"The Truman Show" is a profoundly disturbing movie. The movie displays a wide variety of themes, but the philosophical key to the whole movie lays at rest. A utopia, an ideal place with social perfection, can not be faked. In Truman's utopia he has no choices, and in the absence of choice, no utopia can survive. In the end, Truman's fake world comes to a screeching hault. The hero, Truman, lives in an artificial world, constructed especially for him. He knows no other place. The people around him, unbeknownst to him, are all actors. His life is monitored by 5000 cameras and broadcast live to the world, 24 hours a day, everyday. All of Truman's choices were controlled by his environment and his peers. He never actually made any choices on his own; they were all persuaded by his repetitive environment. In the world today, everyone is forced to make decisions and choices which shape our future. If we had no choices and our environment was controlled like Truman's, the world would never progress into anything new. Technology would never grow, and the people would all live the same everyday life. When a utopia is faked, there is eventually one factor that will destroy the perfect place. Either one person or outer person would ruin the rotation, or a human error would take place. In the absence of choice, no utopia can survive. Today in the absence of full, timely and accurate information, choice would not exist. Actually, the availability of choice is so crucial that even when it is prevented by nature itself, and not by the designs of more or less sinister people, there can be no utopia. .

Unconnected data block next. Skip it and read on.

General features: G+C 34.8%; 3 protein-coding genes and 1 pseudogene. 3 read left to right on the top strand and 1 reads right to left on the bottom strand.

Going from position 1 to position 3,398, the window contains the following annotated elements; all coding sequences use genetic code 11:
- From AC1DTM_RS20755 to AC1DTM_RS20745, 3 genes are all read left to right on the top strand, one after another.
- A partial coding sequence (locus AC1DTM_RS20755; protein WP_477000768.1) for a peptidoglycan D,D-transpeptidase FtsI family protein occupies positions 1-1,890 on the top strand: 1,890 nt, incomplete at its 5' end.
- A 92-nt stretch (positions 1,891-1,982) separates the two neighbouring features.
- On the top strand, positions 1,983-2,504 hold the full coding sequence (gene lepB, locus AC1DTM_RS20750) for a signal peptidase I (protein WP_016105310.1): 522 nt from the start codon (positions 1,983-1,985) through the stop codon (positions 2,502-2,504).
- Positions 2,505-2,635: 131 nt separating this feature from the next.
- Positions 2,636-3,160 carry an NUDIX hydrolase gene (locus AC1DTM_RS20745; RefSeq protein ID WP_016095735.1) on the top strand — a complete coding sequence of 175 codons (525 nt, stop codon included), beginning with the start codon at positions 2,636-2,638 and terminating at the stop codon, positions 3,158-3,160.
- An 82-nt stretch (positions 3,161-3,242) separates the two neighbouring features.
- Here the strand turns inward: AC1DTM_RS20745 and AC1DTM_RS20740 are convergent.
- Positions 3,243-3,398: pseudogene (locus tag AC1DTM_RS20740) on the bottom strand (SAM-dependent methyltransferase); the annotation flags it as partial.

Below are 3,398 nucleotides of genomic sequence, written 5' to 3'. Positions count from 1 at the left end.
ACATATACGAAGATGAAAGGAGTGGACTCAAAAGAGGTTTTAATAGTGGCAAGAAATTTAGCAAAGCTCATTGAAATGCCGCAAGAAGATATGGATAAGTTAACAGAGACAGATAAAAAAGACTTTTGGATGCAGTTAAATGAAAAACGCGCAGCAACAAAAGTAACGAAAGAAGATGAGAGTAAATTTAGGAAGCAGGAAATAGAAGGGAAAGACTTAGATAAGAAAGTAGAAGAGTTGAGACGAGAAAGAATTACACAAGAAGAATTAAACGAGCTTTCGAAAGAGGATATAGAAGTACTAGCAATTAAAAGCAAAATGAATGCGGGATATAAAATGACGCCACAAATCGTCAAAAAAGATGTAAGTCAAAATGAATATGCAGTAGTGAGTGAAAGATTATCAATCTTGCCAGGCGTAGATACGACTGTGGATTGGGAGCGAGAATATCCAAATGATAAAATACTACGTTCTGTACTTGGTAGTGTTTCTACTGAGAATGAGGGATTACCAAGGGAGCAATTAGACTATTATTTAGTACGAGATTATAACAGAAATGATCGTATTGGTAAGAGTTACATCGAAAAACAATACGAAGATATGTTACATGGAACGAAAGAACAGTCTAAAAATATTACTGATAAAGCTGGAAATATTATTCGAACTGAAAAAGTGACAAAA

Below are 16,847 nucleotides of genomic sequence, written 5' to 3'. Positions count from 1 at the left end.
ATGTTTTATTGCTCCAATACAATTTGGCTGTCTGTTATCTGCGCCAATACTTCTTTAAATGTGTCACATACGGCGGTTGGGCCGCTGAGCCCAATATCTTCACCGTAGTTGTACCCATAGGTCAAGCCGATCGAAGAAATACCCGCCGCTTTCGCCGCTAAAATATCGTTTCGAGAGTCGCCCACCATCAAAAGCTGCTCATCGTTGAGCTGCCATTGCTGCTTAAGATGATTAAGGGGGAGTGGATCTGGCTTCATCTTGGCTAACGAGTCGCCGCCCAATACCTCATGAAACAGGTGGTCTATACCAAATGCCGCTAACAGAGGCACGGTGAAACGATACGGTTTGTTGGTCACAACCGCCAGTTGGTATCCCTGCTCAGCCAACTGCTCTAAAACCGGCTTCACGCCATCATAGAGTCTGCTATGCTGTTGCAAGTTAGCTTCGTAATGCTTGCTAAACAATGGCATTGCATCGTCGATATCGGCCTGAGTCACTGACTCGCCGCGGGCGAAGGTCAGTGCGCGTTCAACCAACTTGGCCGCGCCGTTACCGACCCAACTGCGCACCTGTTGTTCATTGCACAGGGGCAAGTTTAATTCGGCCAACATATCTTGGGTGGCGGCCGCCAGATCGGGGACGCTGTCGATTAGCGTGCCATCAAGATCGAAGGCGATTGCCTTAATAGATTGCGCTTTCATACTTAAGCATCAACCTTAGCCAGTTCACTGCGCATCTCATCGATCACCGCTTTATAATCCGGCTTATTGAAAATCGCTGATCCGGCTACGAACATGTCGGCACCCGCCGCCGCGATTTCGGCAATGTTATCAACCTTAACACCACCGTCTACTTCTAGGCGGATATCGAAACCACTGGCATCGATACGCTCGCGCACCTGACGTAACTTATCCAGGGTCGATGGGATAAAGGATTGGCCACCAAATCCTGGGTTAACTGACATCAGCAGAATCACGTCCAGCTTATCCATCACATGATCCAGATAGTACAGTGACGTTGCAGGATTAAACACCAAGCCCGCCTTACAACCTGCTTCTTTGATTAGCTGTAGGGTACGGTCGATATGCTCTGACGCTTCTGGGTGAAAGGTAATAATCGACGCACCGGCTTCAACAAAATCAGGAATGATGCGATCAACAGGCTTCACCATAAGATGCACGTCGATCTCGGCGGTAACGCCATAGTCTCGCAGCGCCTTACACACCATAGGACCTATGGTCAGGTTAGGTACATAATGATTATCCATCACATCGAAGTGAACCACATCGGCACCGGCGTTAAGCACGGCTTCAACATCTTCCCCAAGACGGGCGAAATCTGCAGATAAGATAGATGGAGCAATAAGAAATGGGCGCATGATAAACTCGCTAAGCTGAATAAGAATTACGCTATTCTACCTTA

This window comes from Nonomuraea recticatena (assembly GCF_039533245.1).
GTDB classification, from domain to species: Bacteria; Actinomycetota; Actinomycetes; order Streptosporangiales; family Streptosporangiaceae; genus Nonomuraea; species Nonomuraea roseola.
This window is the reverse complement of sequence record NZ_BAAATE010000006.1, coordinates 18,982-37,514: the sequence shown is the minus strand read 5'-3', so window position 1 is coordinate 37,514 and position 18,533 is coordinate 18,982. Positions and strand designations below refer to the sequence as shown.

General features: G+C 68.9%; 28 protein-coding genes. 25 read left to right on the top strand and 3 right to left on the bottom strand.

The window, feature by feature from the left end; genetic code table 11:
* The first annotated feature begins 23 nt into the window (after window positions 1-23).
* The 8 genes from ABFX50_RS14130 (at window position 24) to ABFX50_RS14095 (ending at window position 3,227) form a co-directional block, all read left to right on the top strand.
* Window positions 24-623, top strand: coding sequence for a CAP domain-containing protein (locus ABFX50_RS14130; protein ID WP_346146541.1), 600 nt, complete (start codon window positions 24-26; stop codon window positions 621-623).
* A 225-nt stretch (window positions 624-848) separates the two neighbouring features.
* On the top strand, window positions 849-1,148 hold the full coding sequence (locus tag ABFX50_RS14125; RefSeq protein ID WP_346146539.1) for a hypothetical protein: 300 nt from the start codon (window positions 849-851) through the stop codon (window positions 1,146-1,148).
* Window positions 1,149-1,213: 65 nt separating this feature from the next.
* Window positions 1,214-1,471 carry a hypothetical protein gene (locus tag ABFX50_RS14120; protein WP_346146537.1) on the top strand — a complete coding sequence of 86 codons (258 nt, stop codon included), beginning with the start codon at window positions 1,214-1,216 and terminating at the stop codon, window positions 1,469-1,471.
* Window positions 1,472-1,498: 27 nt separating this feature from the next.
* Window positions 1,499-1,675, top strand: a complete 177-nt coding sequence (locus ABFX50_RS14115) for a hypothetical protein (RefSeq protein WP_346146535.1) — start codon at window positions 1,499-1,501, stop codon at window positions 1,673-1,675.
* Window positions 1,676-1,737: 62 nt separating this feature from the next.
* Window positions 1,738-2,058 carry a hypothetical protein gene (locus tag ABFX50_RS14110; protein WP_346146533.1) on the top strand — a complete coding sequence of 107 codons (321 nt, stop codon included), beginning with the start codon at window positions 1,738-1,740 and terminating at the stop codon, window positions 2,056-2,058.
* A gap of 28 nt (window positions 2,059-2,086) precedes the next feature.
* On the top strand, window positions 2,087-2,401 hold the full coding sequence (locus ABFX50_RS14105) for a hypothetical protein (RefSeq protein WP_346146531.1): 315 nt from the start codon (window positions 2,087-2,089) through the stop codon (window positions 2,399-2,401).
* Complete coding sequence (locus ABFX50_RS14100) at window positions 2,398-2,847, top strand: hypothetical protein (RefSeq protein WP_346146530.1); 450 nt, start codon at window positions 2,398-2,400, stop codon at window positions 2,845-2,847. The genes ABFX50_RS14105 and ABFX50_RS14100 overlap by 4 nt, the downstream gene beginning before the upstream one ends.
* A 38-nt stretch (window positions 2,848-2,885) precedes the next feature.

The movie than takes the issue one step further by perpetrating a massive act of immortality on the screen. Truman is lied to, cheated, deprived of his ability to make choices, controlled and manipulated by sinister people. Truman is the only spontaneous, non-scripted, "actor" in the on-going show of his life.